He would tell them: “You cannot move forward and ask for forgiveness if you have not forgiven yourself.”
“That was his mission in the prison,” Mrs. Boyd noted. “To bring restoration and hope.”
Mr. Ferguson also revealed his own solemn prayer that Kelli Hall’s family could find the grace to forgive him before he died.
That day, Mrs. Boyd set about contacting every source she could think of who might be able to help Mr. Ferguson get in touch with the Hall family.
She had no success.
In the meantime, Mr. Ferguson asked if she would consider attending his execution.
When she said it would be more than she could handle, he asked if she would attend his funeral.
That she could do.
From death to new life
Mr. Fergusson’s was to be Missouri’s fifth execution in five months.
As with all executions that came before, the Missouri Catholic Conference (MCC) joined in filing a petition, asking the governor to commute Mr. Ferguson’s sentence to life in prison without possibility of parole.
The request was denied.
The MCC commented on Mr. Ferguson’s execution in that week’s Friday update:
“Hooked on drugs and alcohol at the time he murdered Kelli Hall in 1989, he spent the last two decades in prison as a model inmate. Ferguson had devoted himself to making the prison a compassionate, safer environment for staff and guards. He helped establish a hospice program for dying inmates, he worked with the prison restorative justice program, helping crime victims to heal, and he provided spiritual guidance through the prison ministry program to inmates, some of whom would one day return to society.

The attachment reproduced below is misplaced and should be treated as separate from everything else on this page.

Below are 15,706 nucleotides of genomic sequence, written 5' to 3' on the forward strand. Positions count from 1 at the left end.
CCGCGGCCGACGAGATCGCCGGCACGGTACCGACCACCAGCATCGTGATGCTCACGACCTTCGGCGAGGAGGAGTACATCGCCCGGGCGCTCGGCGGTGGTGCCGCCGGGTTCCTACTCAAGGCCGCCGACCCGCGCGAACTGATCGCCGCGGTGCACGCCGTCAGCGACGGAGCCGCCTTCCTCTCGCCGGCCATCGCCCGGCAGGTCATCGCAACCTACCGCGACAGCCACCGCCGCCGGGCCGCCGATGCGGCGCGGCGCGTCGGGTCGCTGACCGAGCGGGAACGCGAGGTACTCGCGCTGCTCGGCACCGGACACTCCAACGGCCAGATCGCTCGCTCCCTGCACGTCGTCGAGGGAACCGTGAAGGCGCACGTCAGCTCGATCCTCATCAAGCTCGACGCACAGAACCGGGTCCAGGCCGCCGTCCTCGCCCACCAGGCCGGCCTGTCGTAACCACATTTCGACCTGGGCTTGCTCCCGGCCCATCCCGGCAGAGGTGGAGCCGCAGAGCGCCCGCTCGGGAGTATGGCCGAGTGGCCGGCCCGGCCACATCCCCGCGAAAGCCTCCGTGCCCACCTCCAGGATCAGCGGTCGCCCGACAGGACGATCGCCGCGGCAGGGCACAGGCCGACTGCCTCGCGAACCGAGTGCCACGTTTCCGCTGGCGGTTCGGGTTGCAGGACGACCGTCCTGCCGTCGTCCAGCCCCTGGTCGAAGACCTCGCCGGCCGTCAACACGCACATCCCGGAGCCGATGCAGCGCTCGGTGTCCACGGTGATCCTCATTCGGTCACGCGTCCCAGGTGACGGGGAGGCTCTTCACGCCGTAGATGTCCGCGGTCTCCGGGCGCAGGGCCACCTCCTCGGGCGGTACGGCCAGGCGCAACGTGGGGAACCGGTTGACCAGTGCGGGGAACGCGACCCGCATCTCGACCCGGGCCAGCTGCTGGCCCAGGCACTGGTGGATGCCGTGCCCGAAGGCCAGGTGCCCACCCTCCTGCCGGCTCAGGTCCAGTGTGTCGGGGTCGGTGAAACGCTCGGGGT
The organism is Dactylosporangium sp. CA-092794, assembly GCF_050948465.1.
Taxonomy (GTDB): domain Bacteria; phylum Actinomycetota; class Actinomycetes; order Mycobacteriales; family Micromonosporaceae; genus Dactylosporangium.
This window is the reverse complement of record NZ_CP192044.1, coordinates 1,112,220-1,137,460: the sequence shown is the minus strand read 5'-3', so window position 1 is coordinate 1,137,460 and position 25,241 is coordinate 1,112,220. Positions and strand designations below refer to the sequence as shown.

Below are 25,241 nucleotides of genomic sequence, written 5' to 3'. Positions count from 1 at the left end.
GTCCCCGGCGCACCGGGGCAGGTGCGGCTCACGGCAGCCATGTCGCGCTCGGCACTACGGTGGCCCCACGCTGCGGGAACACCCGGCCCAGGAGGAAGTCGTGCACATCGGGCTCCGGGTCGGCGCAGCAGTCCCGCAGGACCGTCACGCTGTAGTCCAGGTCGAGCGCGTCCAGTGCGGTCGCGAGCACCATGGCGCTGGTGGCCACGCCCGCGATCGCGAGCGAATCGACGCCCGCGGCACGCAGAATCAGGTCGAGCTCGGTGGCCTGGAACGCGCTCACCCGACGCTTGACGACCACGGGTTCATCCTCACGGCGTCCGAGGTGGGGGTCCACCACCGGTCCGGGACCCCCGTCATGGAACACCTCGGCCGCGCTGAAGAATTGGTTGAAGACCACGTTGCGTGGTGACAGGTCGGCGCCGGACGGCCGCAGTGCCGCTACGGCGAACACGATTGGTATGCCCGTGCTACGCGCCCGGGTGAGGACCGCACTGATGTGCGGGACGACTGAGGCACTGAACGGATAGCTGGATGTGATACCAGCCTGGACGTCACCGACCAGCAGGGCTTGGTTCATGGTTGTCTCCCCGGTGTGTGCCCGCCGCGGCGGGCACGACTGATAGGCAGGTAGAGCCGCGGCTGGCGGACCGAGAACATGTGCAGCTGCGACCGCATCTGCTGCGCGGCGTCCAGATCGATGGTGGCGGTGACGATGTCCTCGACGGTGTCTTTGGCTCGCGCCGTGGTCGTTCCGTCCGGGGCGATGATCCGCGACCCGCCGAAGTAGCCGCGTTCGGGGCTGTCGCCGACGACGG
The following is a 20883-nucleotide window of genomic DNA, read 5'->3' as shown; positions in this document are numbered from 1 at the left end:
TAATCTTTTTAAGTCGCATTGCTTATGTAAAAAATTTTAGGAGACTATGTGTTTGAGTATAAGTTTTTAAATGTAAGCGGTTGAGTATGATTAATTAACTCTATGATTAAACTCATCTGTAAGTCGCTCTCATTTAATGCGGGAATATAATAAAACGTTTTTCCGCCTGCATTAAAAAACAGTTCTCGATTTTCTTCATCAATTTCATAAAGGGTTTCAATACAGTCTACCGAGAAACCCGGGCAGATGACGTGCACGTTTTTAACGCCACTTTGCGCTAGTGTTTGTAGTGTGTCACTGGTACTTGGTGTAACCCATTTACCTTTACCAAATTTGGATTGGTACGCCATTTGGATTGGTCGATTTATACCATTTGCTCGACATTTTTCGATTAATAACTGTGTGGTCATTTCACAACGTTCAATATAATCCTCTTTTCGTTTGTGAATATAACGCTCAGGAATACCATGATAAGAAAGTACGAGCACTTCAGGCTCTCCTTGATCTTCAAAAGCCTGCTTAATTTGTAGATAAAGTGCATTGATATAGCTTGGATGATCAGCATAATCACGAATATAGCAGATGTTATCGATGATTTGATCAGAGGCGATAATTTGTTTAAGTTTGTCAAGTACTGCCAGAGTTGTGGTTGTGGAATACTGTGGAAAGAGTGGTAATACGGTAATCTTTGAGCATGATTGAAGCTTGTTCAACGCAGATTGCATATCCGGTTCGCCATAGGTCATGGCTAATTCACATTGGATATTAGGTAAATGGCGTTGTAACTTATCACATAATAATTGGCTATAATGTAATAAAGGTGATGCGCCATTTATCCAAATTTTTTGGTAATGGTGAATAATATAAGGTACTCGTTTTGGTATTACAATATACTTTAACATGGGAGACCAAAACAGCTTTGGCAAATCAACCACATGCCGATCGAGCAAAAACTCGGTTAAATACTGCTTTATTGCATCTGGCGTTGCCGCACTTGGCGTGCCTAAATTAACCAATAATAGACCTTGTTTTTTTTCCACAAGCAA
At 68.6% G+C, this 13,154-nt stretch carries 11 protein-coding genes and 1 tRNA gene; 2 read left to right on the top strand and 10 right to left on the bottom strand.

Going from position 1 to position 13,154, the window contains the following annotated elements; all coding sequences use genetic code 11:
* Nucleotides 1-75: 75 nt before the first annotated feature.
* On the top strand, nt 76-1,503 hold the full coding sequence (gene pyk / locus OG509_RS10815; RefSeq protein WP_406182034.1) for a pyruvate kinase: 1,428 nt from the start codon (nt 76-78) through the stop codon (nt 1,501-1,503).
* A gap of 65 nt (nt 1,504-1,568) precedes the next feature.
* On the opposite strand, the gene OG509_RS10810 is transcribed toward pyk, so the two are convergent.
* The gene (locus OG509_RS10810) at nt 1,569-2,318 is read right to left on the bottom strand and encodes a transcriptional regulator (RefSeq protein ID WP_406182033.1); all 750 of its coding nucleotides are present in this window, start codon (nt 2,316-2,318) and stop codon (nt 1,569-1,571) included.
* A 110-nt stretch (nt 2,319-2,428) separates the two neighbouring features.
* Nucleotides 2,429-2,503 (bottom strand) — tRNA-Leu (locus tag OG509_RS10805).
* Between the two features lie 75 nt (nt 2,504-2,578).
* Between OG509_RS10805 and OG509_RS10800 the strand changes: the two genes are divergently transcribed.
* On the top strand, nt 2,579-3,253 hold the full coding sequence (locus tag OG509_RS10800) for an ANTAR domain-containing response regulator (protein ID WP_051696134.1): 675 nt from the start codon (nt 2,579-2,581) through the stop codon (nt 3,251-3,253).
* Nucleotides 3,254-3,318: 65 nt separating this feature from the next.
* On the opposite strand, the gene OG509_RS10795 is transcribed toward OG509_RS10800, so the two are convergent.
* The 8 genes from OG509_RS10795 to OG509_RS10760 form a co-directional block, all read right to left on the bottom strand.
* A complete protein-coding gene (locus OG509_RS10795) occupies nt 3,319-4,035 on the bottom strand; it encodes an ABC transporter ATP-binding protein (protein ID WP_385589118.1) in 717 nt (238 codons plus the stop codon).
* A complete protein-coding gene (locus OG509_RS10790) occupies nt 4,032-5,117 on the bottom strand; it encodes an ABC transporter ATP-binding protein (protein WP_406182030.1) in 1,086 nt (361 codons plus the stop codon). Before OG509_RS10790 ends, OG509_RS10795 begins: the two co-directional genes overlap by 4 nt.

“... He had earned the respect and trust of both staff and inmates,” the MCC continued, noting that the prison’s chaplain had written in a clemency letter: “If Jeff were to be released, I would not have a problem with him living next door to me.”
Mrs. Boyd flew into St. Louis the night before the funeral when out of the blue, she got an email from Steven Hall, who was Kelli’s brother.
Mr. Hall had been searching his sister’s name on the Internet and found reference to the Boyds’ film, “POTOSI: God in Death Row.”
He wanted to see it.
“I emailed him back and met with him the next morning before going to Jeffrey’s funeral,” she recalled.
Mrs. Boyd brought him a copy the next morning and wound up visiting with him and his mother, Sue.
“I told them about the wish Jeff had that his victim’s family would forgive him,” Mrs. Boyd recalled.
She left soon thereafter for the funeral but got a call 10 minutes later from Kelli’s father, Jim Hall.
Mrs. Boyd went back and spent about 45 minutes conversing with him before hurrying to the funeral.
There, she became acquainted with Mr. Ferguson’s daughters and his sister-in-law.
Then she headed back to the home of Jim Hall, who had watched the copy of “POTOSI” she had brought for his family.